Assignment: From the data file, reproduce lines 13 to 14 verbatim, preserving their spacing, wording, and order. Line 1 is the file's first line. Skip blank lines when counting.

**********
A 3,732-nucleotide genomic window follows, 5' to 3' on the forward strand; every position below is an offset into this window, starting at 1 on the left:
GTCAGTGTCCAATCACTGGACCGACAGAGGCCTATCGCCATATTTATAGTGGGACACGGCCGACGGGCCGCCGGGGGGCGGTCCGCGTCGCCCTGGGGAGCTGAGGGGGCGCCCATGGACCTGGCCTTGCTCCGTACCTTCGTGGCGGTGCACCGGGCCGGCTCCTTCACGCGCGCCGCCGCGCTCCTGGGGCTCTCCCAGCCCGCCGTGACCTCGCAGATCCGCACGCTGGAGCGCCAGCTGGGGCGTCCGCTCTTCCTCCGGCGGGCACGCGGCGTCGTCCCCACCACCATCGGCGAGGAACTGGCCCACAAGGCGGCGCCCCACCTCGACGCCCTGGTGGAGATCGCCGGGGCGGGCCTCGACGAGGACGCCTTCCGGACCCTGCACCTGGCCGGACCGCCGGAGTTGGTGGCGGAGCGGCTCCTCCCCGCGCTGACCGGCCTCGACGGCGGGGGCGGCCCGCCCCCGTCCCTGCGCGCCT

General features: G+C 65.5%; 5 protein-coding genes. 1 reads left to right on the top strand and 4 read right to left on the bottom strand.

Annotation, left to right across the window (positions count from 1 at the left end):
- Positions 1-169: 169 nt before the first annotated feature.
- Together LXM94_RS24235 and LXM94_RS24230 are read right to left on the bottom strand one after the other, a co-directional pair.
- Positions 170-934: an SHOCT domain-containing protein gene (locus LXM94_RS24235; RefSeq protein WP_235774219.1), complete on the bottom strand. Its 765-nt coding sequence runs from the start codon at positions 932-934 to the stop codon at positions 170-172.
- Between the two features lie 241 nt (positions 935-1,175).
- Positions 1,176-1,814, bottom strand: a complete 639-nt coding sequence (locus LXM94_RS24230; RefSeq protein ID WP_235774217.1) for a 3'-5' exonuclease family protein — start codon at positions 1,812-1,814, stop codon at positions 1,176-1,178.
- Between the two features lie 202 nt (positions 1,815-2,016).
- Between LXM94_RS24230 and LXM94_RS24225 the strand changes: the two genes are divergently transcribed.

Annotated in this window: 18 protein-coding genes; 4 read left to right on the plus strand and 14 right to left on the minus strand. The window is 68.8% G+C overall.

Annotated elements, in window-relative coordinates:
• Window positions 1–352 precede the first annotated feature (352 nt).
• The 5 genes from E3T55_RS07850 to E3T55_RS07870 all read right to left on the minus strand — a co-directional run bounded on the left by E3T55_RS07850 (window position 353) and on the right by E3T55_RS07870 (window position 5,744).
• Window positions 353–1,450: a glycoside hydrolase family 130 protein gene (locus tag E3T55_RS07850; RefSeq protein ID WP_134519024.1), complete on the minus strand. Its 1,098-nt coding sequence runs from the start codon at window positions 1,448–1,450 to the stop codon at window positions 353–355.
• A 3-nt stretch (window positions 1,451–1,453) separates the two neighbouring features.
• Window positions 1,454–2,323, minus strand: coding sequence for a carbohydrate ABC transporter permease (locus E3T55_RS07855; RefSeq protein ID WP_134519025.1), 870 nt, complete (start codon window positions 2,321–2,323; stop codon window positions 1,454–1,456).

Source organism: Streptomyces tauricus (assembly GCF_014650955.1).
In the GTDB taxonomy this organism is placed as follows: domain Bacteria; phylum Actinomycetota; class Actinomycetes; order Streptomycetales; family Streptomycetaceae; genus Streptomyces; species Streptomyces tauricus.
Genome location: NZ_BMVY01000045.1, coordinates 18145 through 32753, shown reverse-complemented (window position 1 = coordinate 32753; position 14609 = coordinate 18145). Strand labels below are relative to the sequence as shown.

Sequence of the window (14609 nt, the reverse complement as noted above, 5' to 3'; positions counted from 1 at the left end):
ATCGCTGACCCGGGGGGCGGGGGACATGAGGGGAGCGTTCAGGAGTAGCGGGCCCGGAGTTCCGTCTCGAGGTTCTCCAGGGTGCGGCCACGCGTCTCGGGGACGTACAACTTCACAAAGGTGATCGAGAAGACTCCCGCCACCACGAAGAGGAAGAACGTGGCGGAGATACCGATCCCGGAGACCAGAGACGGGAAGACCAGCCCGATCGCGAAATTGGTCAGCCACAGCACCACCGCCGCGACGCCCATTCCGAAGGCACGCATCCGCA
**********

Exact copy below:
Annotated elements, in window-relative coordinates:
• Window positions 1–352 precede the first annotated feature (352 nt).